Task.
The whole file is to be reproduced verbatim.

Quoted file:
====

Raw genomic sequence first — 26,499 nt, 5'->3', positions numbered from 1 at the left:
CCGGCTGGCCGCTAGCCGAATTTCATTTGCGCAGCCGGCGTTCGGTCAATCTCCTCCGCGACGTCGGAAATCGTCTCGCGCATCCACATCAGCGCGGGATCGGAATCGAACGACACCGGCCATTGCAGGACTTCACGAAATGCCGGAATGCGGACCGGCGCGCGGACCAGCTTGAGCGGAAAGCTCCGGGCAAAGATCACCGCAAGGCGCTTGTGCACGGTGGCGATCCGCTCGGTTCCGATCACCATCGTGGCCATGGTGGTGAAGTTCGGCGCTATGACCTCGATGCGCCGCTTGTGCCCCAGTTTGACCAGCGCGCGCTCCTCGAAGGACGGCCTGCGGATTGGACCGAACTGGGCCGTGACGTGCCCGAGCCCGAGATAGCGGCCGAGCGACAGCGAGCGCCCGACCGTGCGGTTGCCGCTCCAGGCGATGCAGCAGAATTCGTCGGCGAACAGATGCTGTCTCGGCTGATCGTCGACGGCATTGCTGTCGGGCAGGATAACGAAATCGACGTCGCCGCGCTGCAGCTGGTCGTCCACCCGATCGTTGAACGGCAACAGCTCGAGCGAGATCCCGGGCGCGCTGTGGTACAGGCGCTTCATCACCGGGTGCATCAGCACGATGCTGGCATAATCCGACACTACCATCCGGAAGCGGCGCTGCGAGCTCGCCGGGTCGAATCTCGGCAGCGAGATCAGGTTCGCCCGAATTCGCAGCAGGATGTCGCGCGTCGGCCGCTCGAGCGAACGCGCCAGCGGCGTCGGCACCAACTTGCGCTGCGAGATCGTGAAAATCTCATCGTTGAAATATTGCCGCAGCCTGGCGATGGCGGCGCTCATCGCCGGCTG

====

Raw genomic sequence first — 26,499 nt, 5'->3', positions numbered from 1 at the left:
CCGGCTGGCCGCTAGCCGAATTTCATTTGCGCAGCCGGCGTTCGGTCAATCTCCTCCGCGACGTCGGAAATCGTCTCGCGCATCCACATCAGCGCGGGATCGGAATCGAACGACACCGGCCATTGCAGGACTTCACGAAATGCCGGAATGCGGACCGGCGCGCGGACCAGCTTGAGCGGAAAGCTCCGGGCAAAGATCACCGCAAGGCGCTTGTGCACGGTGGCGATCCGCTCGGTTCCGATCACCATCGTGGCCATGGTGGTGAAGTTCGGCGCTATGACCTCGATGCGCCGCTTGTGCCCCAGTTTGACCAGCGCGCGCTCCTCGAAGGACGGCCTGCGGATTGGACCGAACTGGGCCGTGACGTGCCCGAGCCCGAGATAGCGGCCGAGCGACAGCGAGCGCCCGACCGTGCGGTTGCCGCTCCAGGCGATGCAGCAGAATTCGTCGGCGAACAGATGCTGTCTCGGCTGATCGTCGACGGCATTGCTGTCGGGCAGGATAACGAAATCGACGTCGCCGCGCTGCAGCTGGTCGTCCACCCGATCGTTGAACGGCAACAGCTCGAGCGAGATCCCGGGCGCGCTGTGGTACAGGCGCTTCATCACCGGGTGCATCAGCACGATGCTGGCATAATCCGACACTACCATCCGGAAGCGGCGCTGCGAGCTCGCCGGGTCGAATCTCGGCAGCGAGATCAGGTTCGCCCGAATTCGCAGCAGGATGTCGCGCGTCGGCCGCTCGAGCGAACGCGCCAGCGGCGTCGGCACCAACTTGCGCTGCGAGATCGTGAAAATCTCATCGTTGAAATATTGCCGCAGCCTGGCGATGGCGGCGCTCATCGCCGGCTG